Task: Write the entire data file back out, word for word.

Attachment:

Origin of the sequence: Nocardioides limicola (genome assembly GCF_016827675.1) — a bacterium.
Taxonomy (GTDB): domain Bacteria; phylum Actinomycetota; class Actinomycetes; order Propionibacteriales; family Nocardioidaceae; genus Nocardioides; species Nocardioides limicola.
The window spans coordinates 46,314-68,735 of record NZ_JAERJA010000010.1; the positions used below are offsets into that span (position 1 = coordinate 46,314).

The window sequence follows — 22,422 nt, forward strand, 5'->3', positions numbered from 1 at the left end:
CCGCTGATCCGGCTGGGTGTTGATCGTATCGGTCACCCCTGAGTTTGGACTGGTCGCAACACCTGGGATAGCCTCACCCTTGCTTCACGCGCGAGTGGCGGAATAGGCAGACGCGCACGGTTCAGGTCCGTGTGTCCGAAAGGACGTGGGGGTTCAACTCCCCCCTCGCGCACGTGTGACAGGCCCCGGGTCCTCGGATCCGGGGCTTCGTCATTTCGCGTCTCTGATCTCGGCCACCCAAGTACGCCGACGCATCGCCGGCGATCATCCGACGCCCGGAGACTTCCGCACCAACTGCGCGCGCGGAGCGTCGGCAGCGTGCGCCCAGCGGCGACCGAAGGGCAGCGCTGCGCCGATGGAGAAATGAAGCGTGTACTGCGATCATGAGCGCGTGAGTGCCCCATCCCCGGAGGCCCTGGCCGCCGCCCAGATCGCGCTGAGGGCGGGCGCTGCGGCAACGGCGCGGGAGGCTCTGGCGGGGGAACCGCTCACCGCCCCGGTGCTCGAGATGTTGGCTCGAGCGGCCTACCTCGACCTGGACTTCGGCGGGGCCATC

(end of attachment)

Origin of the sequence: Nocardioides limicola (genome assembly GCF_016827675.1) — a bacterium.
Taxonomy (GTDB): domain Bacteria; phylum Actinomycetota; class Actinomycetes; order Propionibacteriales; family Nocardioidaceae; genus Nocardioides; species Nocardioides limicola.
The window spans coordinates 46,314-68,735 of record NZ_JAERJA010000010.1; the positions used below are offsets into that span (position 1 = coordinate 46,314).

The window sequence follows — 22,422 nt, forward strand, 5'->3', positions numbered from 1 at the left end:
CCGCTGATCCGGCTGGGTGTTGATCGTATCGGTCACCCCTGAGTTTGGACTGGTCGCAACACCTGGGATAGCCTCACCCTTGCTTCACGCGCGAGTGGCGGAATAGGCAGACGCGCACGGTTCAGGTCCGTGTGTCCGAAAGGACGTGGGGGTTCAACTCCCCCCTCGCGCACGTGTGACAGGCCCCGGGTCCTCGGATCCGGGGCTTCGTCATTTCGCGTCTCTGATCTCGGCCACCCAAGTACGCCGACGCATCGCCGGCGATCATCCGACGCCCGGAGACTTCCGCACCAACTGCGCGCGCGGAGCGTCGGCAGCGTGCGCCCAGCGGCGACCGAAGGGCAGCGCTGCGCCGATGGAGAAATGAAGCGTGTACTGCGATCATGAGCGCGTGAGTGCCCCATCCCCGGAGGCCCTGGCCGCCGCCCAGATCGCGCTGAGGGCGGGCGCTGCGGCAACGGCGCGGGAGGCTCTGGCGGGGGAACCGCTCACCGCCCCGGTGCTCGAGATGTTGGCTCGAGCGGCCTACCTCGACCTGGACTTCGGCGGGGCCATC